• Haverhill Line Upgrades (Western Route)

  • Discussion relating to commuter rail, light rail, and subway operations of the MBTA.
Discussion relating to commuter rail, light rail, and subway operations of the MBTA.

Moderators: sery2831, CRail

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  by artman
 
Trinnau wrote: Tue Jan 12, 2021 9:12 pm I think the article has some inaccuracies or assumptions that need to be cleared up. Basically there's a bunch of money in the MBTA capital plan for Ballardvale and some station upgrades. Hi-level platforms for the entire line will cost more than the $25 million allocated.
They have $60 million in the article for the double-tracking. I can't believe it is $10 million per mile to do that. So I wonder if either the $60 mil includes the $25 mil for platforms, or the $60 mil has money in for station work (overhead walkways?) on top of the separate $25 mil
  by roberttosh
 
Interesting timing, I wonder if this has anything to do with the likely CSX takeover of Pan Am?
  by roberttosh
 
artman wrote: Wed Jan 13, 2021 12:25 pm
Trinnau wrote: Tue Jan 12, 2021 9:12 pm I think the article has some inaccuracies or assumptions that need to be cleared up. Basically there's a bunch of money in the MBTA capital plan for Ballardvale and some station upgrades. Hi-level platforms for the entire line will cost more than the $25 million allocated.
They have $60 million in the article for the double-tracking. I can't believe it is $10 million per mile to do that. So I wonder if either the $60 mil includes the $25 mil for platforms, or the $60 mil has money in for station work (overhead walkways?) on top of the separate $25 mil
Isn't the remaining gap literally just from one side of the station to just across the street from the other side?
  by Trinnau
 
Correct on Ballardvale, they need to do the crossing too but you can see the track on either side of the station.

So I took a closer look at the article. The $60 million is likely a combination of work at Ballardvale, Reading and North Wilmington stations along with double-track from Reading to Wilmington Junction and the associated signal and PTC modifications that entails. This will close the single track gaps and provide for station work at those locations. The other $25 million is part of the MBTA's accessibility program, and will provide "level boarding areas". This actually reads to me as mini-highs and not full high-level platforms.
  by roberttosh
 
Any start or finish dates associated with this work being given?
  by njtmnrrbuff
 
The single track stretch of the Haverhill Line which begins just west of Reading Station needs to be double track. Not only that, if there is a way that the Haverhill Line could be double tracked from Boston to Melrose, that would be nice too. It's probably not easy adding a second track on the Haverhill Line between Boston and Melrose.
  by Rockingham Racer
 
When the Orange Line was extended up to Oak Grove, that took care of any space available to re-double the Haverhill Line.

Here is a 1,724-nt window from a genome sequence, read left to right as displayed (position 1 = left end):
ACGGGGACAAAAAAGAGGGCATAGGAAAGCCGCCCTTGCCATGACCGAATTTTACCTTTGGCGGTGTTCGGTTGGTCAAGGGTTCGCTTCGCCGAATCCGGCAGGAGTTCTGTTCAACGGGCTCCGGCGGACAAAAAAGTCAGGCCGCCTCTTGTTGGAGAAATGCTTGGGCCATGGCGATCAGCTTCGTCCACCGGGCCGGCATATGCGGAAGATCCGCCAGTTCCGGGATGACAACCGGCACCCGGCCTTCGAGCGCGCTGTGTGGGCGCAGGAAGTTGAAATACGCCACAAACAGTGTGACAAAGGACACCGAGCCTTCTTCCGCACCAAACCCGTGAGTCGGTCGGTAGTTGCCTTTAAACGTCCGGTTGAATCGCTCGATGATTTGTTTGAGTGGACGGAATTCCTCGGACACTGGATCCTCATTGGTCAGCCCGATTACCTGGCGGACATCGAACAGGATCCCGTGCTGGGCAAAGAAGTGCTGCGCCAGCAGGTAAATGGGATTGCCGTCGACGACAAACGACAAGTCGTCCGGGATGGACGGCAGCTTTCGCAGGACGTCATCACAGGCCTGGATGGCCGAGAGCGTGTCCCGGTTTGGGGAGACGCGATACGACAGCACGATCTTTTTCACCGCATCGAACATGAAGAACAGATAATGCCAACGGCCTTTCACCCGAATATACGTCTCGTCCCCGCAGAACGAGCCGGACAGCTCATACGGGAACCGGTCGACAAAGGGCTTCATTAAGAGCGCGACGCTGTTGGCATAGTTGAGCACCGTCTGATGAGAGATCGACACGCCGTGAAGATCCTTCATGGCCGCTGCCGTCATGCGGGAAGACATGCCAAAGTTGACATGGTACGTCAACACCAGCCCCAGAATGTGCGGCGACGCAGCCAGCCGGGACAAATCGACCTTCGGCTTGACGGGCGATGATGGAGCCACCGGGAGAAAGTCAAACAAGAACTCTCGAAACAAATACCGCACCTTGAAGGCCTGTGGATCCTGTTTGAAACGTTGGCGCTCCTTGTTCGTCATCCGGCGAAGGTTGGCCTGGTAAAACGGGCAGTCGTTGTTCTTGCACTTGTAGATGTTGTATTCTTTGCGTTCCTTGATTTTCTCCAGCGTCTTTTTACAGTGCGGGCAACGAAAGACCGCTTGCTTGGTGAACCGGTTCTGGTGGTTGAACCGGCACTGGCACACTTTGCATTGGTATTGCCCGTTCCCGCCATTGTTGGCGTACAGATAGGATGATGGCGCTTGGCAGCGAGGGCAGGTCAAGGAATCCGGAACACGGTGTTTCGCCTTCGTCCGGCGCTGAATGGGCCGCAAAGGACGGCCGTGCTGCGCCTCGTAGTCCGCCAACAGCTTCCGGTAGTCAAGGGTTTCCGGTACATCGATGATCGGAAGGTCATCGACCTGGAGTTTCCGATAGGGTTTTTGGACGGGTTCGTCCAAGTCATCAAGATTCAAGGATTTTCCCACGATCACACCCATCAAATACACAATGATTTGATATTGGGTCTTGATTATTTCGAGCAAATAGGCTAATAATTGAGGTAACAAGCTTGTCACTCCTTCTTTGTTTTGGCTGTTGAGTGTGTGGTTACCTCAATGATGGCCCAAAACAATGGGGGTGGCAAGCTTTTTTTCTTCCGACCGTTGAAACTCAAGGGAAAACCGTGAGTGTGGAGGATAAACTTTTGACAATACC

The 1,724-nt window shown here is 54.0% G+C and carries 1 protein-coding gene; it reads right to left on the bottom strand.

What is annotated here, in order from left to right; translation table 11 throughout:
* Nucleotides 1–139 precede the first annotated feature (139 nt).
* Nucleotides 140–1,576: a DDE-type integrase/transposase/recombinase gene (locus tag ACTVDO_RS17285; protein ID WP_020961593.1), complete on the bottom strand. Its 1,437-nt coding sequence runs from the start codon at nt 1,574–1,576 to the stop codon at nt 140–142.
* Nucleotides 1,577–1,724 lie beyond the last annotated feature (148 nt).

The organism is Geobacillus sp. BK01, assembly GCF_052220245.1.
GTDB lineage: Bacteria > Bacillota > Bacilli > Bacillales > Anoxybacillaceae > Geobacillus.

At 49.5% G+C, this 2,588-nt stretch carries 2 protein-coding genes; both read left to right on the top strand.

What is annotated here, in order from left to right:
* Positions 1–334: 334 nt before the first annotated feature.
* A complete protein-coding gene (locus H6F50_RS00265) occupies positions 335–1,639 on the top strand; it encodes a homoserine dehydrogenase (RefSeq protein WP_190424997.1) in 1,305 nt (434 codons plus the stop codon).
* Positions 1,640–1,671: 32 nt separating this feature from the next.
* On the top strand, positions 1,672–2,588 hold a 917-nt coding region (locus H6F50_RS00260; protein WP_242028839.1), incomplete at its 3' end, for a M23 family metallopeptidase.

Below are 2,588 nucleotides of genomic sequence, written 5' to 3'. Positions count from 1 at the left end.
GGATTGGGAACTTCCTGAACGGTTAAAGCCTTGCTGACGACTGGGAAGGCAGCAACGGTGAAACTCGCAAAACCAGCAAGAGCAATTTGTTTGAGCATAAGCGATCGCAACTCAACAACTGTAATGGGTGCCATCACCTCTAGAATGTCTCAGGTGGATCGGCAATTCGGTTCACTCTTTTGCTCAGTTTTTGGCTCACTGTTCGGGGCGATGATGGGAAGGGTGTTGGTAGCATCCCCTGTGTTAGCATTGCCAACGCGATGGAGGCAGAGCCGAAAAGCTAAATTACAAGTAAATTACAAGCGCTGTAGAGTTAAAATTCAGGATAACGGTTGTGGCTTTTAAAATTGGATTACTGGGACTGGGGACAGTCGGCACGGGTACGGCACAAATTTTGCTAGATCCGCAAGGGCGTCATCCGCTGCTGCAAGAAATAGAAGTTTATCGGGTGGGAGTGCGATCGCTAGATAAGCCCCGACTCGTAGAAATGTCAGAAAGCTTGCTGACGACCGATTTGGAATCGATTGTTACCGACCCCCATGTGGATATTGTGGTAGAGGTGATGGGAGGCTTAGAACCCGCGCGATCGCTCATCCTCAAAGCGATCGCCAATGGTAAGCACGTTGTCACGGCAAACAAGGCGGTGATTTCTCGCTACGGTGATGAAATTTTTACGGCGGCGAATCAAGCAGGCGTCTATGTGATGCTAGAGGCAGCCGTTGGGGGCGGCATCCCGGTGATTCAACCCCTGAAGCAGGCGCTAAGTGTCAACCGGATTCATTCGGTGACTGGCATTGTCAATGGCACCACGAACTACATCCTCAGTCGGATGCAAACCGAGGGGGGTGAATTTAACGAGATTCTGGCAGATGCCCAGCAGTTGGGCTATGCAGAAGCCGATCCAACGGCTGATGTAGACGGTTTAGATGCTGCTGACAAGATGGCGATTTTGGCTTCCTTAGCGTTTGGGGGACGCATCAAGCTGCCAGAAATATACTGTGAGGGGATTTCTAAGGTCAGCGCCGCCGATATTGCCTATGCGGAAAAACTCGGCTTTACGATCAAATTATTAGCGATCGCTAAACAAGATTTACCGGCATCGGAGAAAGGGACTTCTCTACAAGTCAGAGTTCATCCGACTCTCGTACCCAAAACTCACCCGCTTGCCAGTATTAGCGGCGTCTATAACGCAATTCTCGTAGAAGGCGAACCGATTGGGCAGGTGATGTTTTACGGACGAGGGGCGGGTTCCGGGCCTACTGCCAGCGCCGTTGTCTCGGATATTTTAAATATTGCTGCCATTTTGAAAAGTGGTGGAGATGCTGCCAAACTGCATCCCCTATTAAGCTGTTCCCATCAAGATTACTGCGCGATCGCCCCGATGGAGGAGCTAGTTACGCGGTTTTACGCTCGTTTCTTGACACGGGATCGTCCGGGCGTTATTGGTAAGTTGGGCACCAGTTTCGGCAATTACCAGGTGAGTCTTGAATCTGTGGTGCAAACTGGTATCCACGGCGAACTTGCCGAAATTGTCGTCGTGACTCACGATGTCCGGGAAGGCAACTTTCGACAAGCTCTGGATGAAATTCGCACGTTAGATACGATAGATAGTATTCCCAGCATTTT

by Trinnau
 
If they gave up the Orange Line test track you could get halfway between Wellington and Malden near the old Piantedosi siding by Medford St - you can see the 4 bridge bays on Google. But between there and Fells you would need to rebuild several bridges and the 2 transit stations and it looks like there may be a few really tight pinch points between Malden and Oak Grove.
  by MBTA3247
 
Malden to Oak Grove the ROW is too narrow to add a 4th track without taking adjoining property. At Oak Grove you would need to sacrifice several dozen parking spaces for an additional track.
  by BM6569
 
Wonder if the new station would be built with a possible future 2nd track in mind
Last edited by CRail on Fri Jan 22, 2021 3:02 am, edited 1 time in total. Reason: Unneccessary quote removed.
  by Rockingham Racer
 
Undoubtedly, since the plan is to put back the second track.
Last edited by CRail on Fri Jan 22, 2021 3:03 am, edited 1 time in total. Reason: Unnecessary nesting quotes removed. Do not use the "Quote" button as a "Reply" button.
  by The EGE
 
I don't think you'll ever see Reading to Wilmington Junction double-tracked. It makes more sense to eventually switch Haverhill trains over to the Lowell Line + Wildcat - far fewer grade crossings, and double-tracking the Wildcat is easy. That gets your Haverhill trains to North Station faster, and Reading locals can operate on their own (or be converted to Orange Line).
  by Trinnau
 
The 18 or so miles from Wilmington Junction to Boston are roughly the same travel time no matter which route you travel if running express. Grade crossings don't really matter in terms of travel time, just less chance of a grade crossing incident. Double-tracking the Wildcat (about 3.5 miles) isn't without it's pitfalls on the Wilmington end, tying into an expanded, functional 2-track junction at the station may require a station reconfiguration and removal of a small building or two depending on how it's done.

But there really won't be capacity on the Lowell Line if/when service levels return post-COVID. The way Rail Vision was going there would be no capacity to route any meaningful number of trains onto the Lowell Line running high-frequency Anderson/Woburn locals. Downeaster is/was looking at service expansion, full Lowell service plus potential NH commuter rail (currently back on the table). The double-track from WJ to Reading (6 miles) is the easiest and cheapest option to re-install while building up capacity and requires only 2 station rebuilds, one being Reading which you would want to do under any local scenario anyway to make it a 2-track station.
  by Rockingham Racer
 
Trains used to have to come to a complete stop at the Albion St Crossing in Wakefield. Is that still the case, or did they interlock the traffic signals with the railroad?
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